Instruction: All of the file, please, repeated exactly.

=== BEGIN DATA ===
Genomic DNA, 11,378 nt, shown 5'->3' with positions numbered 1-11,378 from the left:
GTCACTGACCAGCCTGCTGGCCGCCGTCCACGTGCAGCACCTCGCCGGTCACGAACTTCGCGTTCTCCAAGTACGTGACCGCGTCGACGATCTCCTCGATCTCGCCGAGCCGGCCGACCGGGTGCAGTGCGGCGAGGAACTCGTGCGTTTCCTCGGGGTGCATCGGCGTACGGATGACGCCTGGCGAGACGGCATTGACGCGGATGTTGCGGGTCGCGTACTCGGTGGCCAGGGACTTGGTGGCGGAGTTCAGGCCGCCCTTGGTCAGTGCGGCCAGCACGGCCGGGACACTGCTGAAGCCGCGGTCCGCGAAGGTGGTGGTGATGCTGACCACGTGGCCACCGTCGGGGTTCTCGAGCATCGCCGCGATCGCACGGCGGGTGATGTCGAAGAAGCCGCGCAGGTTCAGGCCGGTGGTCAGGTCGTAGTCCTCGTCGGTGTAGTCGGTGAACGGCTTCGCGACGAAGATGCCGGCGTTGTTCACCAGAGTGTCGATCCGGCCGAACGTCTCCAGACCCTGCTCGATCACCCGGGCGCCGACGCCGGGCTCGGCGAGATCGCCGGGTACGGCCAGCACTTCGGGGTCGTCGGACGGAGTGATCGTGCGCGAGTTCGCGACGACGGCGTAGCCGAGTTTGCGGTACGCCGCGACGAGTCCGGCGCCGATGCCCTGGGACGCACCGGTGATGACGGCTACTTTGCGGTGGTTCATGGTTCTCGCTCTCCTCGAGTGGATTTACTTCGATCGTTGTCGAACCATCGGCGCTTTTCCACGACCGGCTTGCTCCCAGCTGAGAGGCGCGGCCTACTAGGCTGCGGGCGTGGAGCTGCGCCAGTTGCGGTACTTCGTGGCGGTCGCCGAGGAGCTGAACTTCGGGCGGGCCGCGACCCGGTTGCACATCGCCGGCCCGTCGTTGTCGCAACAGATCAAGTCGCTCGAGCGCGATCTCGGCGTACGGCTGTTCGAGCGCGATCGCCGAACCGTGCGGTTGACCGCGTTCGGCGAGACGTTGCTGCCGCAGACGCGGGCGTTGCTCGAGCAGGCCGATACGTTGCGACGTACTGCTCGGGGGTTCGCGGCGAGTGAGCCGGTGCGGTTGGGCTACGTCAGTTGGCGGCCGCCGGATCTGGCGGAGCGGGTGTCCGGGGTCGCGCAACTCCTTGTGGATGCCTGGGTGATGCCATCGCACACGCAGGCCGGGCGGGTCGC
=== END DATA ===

Genomic DNA, 11,378 nt, shown 5'->3' with positions numbered 1-11,378 from the left:
GTCACTGACCAGCCTGCTGGCCGCCGTCCACGTGCAGCACCTCGCCGGTCACGAACTTCGCGTTCTCCAAGTACGTGACCGCGTCGACGATCTCCTCGATCTCGCCGAGCCGGCCGACCGGGTGCAGTGCGGCGAGGAACTCGTGCGTTTCCTCGGGGTGCATCGGCGTACGGATGACGCCTGGCGAGACGGCATTGACGCGGATGTTGCGGGTCGCGTACTCGGTGGCCAGGGACTTGGTGGCGGAGTTCAGGCCGCCCTTGGTCAGTGCGGCCAGCACGGCCGGGACACTGCTGAAGCCGCGGTCCGCGAAGGTGGTGGTGATGCTGACCACGTGGCCACCGTCGGGGTTCTCGAGCATCGCCGCGATCGCACGGCGGGTGATGTCGAAGAAGCCGCGCAGGTTCAGGCCGGTGGTCAGGTCGTAGTCCTCGTCGGTGTAGTCGGTGAACGGCTTCGCGACGAAGATGCCGGCGTTGTTCACCAGAGTGTCGATCCGGCCGAACGTCTCCAGACCCTGCTCGATCACCCGGGCGCCGACGCCGGGCTCGGCGAGATCGCCGGGTACGGCCAGCACTTCGGGGTCGTCGGACGGAGTGATCGTGCGCGAGTTCGCGACGACGGCGTAGCCGAGTTTGCGGTACGCCGCGACGAGTCCGGCGCCGATGCCCTGGGACGCACCGGTGATGACGGCTACTTTGCGGTGGTTCATGGTTCTCGCTCTCCTCGAGTGGATTTACTTCGATCGTTGTCGAACCATCGGCGCTTTTCCACGACCGGCTTGCTCCCAGCTGAGAGGCGCGGCCTACTAGGCTGCGGGCGTGGAGCTGCGCCAGTTGCGGTACTTCGTGGCGGTCGCCGAGGAGCTGAACTTCGGGCGGGCCGCGACCCGGTTGCACATCGCCGGCCCGTCGTTGTCGCAACAGATCAAGTCGCTCGAGCGCGATCTCGGCGTACGGCTGTTCGAGCGCGATCGCCGAACCGTGCGGTTGACCGCGTTCGGCGAGACGTTGCTGCCGCAGACGCGGGCGTTGCTCGAGCAGGCCGATACGTTGCGACGTACTGCTCGGGGGTTCGCGGCGAGTGAGCCGGTGCGGTTGGGCTACGTCAGTTGGCGGCCGCCGGATCTGGCGGAGCGGGTGTCCGGGGTCGCGCAACTCCTTGTGGATGCCTGGGTGATGCCATCGCACACGCAGGCCGGGCGGGTCGC